First let me start out with the news of Random House’s ebookstore closing. If you didn’t catch the “news” feature last week, Keishon emailed me that she noticed that Random House was telling people to download their books because contentlinkinc.com was closing. I emailed Kelley Allen, Director of New Media at Random House, about the closing. He replied with this message
Thank you for your interest in ContentLinkInc.com. On November 30th 2006, our eBook store will close.
Please note that Random House Inc., strongly believes in eBooks and will continue to publish both our frontlist and backlist titles. Our titles are and will continue to be available at most eBook retailers.
If you have previously purchased a title from ContentLink, please archive the eBook file onto your computer before November 30th or you will lose access after the shutdown of the store.
Director of New Media
On the one hand, I thought the contentlink store was crappy. It never had the “new books” featured on its home page. It was hard to tell what books were new additions and what were not. On the other hand there were often books there that were no where else for sale on the net. Hopefully that will change overtime. David Rothman wondered if it signaled some softness in the ebook market or whether it was just a business model wrinkle.
It does make one wary, though, of buying ebooks because of their transitory nature. I would be less sanguine if I haven’t taken steps to protect myself. As Rothman noted, you don’t have to be worried about your paper purchases if the local Borders closes its doors.
So, in spite of that, what are publishers doing right? First off, they are releasing their books in an eformat. This is key because not all books are being released in eformat so that means you have to convert it to eformat yourself (and the legalities of this is still iffy) or obtain an illegally eformatted copy and truly most people do not want to go there. Most people want to buy their music, books, movies legally. Steve Jobs believes it. I believe it.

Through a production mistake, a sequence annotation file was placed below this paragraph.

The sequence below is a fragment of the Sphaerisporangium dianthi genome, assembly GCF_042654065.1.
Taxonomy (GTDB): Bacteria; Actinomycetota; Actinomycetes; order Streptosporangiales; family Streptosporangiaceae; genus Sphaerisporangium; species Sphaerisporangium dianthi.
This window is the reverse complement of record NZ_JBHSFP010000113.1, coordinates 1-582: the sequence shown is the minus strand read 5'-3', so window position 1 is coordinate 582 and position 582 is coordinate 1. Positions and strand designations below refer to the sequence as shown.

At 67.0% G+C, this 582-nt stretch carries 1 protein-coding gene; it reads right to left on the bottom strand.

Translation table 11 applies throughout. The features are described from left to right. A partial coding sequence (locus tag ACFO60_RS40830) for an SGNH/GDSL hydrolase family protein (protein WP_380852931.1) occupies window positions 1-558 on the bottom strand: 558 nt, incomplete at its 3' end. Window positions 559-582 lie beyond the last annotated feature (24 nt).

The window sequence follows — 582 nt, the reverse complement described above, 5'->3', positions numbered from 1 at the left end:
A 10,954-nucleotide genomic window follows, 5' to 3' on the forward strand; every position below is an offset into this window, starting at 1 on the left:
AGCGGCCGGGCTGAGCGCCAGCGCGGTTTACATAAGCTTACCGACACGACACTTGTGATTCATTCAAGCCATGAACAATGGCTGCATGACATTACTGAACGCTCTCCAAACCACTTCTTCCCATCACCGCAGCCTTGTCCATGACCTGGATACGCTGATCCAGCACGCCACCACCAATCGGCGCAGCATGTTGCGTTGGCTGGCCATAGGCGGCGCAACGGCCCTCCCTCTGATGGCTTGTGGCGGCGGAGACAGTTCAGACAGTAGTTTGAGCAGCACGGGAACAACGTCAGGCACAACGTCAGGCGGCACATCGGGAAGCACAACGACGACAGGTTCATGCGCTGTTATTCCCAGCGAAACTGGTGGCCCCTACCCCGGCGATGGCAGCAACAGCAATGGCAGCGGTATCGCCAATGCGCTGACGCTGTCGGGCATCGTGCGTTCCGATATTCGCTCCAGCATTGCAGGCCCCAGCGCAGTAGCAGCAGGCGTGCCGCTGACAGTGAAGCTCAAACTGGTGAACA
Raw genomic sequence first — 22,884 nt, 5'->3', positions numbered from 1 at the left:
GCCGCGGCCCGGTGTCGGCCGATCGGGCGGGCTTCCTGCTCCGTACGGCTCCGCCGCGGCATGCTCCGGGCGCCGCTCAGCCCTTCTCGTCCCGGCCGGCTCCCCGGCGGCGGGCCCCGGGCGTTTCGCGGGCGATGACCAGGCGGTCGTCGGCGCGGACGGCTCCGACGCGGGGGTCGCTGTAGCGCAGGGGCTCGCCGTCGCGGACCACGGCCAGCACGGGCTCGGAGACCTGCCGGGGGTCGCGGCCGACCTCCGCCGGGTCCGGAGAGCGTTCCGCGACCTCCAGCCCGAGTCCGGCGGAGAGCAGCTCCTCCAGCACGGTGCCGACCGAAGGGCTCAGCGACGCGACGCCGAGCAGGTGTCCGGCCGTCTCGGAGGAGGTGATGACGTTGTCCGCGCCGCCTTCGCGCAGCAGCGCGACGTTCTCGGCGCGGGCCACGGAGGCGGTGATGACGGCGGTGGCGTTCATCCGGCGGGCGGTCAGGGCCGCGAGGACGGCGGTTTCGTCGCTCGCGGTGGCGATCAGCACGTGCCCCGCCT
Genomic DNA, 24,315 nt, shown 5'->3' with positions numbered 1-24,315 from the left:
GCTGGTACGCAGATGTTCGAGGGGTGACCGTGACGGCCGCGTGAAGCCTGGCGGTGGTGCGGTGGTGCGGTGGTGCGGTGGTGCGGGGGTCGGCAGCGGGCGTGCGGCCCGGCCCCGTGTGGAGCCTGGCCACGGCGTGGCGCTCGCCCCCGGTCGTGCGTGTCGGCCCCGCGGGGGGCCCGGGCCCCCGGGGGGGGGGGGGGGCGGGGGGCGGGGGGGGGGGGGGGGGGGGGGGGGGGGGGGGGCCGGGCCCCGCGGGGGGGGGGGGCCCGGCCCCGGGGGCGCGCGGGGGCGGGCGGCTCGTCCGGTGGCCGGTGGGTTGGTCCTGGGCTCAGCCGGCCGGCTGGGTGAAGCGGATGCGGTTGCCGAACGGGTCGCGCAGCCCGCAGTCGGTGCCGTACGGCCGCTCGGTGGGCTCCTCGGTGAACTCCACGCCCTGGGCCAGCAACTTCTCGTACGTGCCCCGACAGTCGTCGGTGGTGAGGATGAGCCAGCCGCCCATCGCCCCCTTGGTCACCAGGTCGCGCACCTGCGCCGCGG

Second I think that there are two major publishers who deserve recognition for doing something right in the ebook marketplace:
Simon&Schuster does two things for ebook readers. It prices all of its ebooks at 40% off. This takes away the sting of the ability to resell, trade or swap ebooks and lessens the burn of losing your books in a harddrive malfunction or some other such digital catastrophe. The second thing it does is release one or more books a month as an early release – before the paper version is in the stores.
HarperCollins isn’t pricing its ebooks as favorably as Simon & Schuster and it isn’t releasing its ebooks weeks in advance but it has put out more romance ebooks than any other major publisher. According to Jane Friedman, HarperCOllins has digitized over 12,000 of its backlist titles. I know every month a different Avon author sees the digital release of her backlist. This is great for readers like me who want their entire book collection reduced from paper to bytes. Avon also does a great job of releasing its new titles in ebook format. There are few romance books that are published by Avon that are not also in ebook format.
Unfortunately, that’s it for what I think major publishers are doing right in the ebook area. What do you readers think?
Next week: What new york publishers are doing wrong with ebooks